Jeff Graham, the director of Equality Utah, discusses the importance of finding common ground between religious freedom and LGBT rights, using Presidential candidate Pete Buttigieg and the Utah Compromise as models.
— This article previously published in USA Today by Jeff Graham
Democratic presidential candidate Pete Buttigieg is drawing intrigue for his identity as a gay Episcopalian, a combination that may not fit stereotypes of religion and politics but really isn’t unique at all.
Polling shows a majority of gay Americans identify as religious, close to half as Christian. Yet our political discourse more often tries to pit religious believers against the LGBTQ community in a false narrative. With the Supreme Court’s announcement that they will hear arguments on three cases on discrimination protections for gender identity and sexual orientation this fall, this perception will only grow more extreme. But the debate over gay rights is not a zero-sum game; we can have public policy that reflects respect both for LGBTQ rights and religious freedom.
Buttigieg recently explained while speaking about religion and sexuality, “If me being gay was a choice, it was a choice that was made far, far above my pay grade.” It’s high time our laws reflect the reality that religion and homosexuality are not mutually exclusive and indeed often both exist as core aspects of personal identity within the same individuals.
Church leaders need to embrace the growing support in their own congregations for LGBTQ civil rights protections, while we in the gay and transgender rights movement need to welcome the support from people of faith who want to work with us to advance the cause. Advancing civil rights has always required a broad, bipartisan consensus, and that’s no different in the cause for LGBTQ civil rights.
In my home state of Georgia, we just finished a bitterly divisive legislative session. We are one of 30 states that has no protections to prevent discrimination against gay and transgender citizens. It’s perfectly legal and frequently occurs that Americans lose their jobs, get thrown out of their homes or are denied services because of their sexual orientation or gender identity.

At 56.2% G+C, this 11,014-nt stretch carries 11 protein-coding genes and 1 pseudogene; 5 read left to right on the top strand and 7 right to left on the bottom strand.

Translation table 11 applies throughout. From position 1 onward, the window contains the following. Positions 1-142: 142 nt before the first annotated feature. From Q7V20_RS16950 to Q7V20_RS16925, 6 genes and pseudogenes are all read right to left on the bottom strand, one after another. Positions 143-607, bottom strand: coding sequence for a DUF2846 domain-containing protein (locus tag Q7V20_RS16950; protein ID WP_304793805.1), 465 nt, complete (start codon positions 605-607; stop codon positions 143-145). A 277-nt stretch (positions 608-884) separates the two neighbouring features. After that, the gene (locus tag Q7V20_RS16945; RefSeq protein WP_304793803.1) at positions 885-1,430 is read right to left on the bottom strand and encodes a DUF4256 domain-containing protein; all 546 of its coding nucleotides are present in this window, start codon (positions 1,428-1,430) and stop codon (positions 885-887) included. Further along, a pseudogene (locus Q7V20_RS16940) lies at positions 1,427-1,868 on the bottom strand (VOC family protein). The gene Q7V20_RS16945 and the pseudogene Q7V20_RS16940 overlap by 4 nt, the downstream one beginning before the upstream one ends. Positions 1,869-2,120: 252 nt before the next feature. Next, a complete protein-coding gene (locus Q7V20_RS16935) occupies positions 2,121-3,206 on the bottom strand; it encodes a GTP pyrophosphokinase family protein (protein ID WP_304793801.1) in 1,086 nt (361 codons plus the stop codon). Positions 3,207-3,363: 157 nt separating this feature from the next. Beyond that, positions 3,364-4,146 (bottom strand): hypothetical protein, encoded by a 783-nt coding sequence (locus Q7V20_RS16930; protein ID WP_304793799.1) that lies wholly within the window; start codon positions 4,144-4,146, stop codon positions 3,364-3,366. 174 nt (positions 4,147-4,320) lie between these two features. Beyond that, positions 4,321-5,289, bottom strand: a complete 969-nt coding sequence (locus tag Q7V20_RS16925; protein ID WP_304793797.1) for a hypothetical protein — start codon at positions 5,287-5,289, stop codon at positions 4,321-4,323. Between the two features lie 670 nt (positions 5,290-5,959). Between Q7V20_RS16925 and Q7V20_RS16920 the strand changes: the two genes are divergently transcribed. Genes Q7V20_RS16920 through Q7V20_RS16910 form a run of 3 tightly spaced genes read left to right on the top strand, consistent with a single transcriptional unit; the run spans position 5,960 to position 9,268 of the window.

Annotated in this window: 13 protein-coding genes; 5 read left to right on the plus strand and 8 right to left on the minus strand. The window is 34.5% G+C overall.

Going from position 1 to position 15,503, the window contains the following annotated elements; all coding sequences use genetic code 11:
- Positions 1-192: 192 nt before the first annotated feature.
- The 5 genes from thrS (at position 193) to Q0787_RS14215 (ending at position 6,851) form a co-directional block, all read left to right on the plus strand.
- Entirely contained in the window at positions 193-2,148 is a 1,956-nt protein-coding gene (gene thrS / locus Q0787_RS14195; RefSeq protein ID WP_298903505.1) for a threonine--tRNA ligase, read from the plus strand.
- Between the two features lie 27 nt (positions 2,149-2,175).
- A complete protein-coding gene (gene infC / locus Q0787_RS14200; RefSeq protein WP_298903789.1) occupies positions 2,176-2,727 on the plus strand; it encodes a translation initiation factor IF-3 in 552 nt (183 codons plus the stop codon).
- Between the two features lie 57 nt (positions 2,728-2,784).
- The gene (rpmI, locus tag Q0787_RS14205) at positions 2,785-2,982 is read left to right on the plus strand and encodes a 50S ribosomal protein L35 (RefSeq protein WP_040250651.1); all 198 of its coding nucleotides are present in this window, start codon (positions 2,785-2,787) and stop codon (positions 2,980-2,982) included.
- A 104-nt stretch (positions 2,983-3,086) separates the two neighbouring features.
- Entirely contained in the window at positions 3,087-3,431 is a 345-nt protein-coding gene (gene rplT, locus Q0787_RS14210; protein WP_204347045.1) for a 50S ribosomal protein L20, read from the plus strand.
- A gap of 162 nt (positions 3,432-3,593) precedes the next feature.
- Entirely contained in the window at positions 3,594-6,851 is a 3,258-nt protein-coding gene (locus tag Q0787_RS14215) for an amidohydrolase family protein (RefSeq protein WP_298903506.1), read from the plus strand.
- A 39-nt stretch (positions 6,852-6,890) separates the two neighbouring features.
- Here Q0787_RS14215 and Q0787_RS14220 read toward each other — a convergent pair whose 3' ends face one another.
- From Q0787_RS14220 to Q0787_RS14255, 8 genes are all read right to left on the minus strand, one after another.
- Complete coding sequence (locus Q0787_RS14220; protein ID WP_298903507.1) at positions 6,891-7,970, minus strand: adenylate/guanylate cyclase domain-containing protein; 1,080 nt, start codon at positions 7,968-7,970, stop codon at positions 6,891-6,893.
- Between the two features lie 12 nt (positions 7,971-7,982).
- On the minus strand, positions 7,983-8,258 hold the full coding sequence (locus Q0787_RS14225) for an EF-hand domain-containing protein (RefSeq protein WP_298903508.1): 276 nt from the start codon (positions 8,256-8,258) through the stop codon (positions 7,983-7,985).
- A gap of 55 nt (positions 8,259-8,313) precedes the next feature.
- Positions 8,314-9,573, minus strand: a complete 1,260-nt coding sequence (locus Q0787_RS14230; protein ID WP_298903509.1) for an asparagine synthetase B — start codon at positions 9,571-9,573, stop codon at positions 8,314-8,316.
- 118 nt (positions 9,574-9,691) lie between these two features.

These issues are very real and have national ramifications: Georgia will be in the national spotlight this fall as Bostock v. Clayton County, Georgia, will ask the Supreme Court to consider whether LGBTQ employees have employment protections under the Civil Rights Act of 1964.
All religious groups want LGBTQ protections
While I hope that a year from now the court rules that sex discrimination within federal law does include LGBTQ people, we can take control of our own destiny by pushing to enact legislation that expands protections for LGBTQ Americans. I’m proud to say that in the final days of the Georgia legislative session in March, those of us in my state’s fight for LGBTQ rights gathered with leaders of many faiths to urge lawmakers to move nondiscrimination legislation when they reconvene next year. We in the Georgia Unites Against Discrimination campaign are unified in mutual concern that our state has no civil rights protections for anyone employed outside of state government and any type of public accommodations law.
That’s not unique to Georgia. A report last month from the Public Religion Research Institute found that majorities within all religious groups, including white evangelicals and Jehovah’s Witnesses, support LGBTQ nondiscrimination policies. PRRI’s American Values Atlas surveyed more than 40,000 Americans and found 69% in favor of enacting laws shielding LGBTQ people from discrimination in jobs, public accommodations and housing. Talk about loving your neighbor.
We need church leaders as part of the fight for our protections, and we need to respectfully listen to their concerns regarding their First Amendment right to live their faith and serve their community according to those religious beliefs.
We can have both kinds of freedom
We believe there’s more that unites us than divides us. We must find common ground with faith leaders to respect freedom of religion while respecting the rights of every American to live free of discrimination in civil and public life. This approach has already led to successful laws, such as the 2015 “Utah compromise” that protects LGBTQ people from housing and employment discrimination.
The First Amendment empowered the struggle for LGBTQ rights at Stonewall and beyond, at a time when many Americans were not ready for that message. Then and now, the LGBTQ community survived by relying on the strengths and protections of the First Amendment and its guarantees.